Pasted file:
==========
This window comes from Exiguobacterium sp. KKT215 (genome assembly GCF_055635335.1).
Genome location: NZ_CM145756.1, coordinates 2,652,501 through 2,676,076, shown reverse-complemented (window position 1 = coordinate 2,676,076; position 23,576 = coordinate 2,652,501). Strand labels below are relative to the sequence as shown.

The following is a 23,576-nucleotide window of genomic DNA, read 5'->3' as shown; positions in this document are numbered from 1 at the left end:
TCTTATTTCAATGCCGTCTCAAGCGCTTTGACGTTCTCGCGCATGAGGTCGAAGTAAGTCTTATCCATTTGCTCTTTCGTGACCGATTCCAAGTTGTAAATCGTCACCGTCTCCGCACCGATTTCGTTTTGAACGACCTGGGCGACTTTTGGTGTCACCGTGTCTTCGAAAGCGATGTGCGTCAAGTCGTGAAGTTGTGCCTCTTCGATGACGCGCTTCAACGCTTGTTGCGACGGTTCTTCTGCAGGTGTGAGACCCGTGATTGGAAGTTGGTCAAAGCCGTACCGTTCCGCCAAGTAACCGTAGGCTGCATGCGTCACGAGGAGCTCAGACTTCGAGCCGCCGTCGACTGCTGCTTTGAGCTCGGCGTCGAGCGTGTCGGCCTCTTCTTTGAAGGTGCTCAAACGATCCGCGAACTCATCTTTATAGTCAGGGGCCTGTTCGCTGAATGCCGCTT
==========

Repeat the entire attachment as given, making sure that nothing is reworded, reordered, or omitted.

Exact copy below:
This window comes from Exiguobacterium sp. KKT215 (genome assembly GCF_055635335.1).
Genome location: NZ_CM145756.1, coordinates 2,652,501 through 2,676,076, shown reverse-complemented (window position 1 = coordinate 2,676,076; position 23,576 = coordinate 2,652,501). Strand labels below are relative to the sequence as shown.

The following is a 23,576-nucleotide window of genomic DNA, read 5'->3' as shown; positions in this document are numbered from 1 at the left end:
TCTTATTTCAATGCCGTCTCAAGCGCTTTGACGTTCTCGCGCATGAGGTCGAAGTAAGTCTTATCCATTTGCTCTTTCGTGACCGATTCCAAGTTGTAAATCGTCACCGTCTCCGCACCGATTTCGTTTTGAACGACCTGGGCGACTTTTGGTGTCACCGTGTCTTCGAAAGCGATGTGCGTCAAGTCGTGAAGTTGTGCCTCTTCGATGACGCGCTTCAACGCTTGTTGCGACGGTTCTTCTGCAGGTGTGAGACCCGTGATTGGAAGTTGGTCAAAGCCGTACCGTTCCGCCAAGTAACCGTAGGCTGCATGCGTCACGAGGAGCTCAGACTTCGAGCCGCCGTCGACTGCTGCTTTGAGCTCGGCGTCGAGCGTGTCGGCCTCTTCTTTGAAGGTGCTCAAACGATCCGCGAACTCATCTTTATAGTCAGGGGCCTGTTCGCTGAATGCCGCTT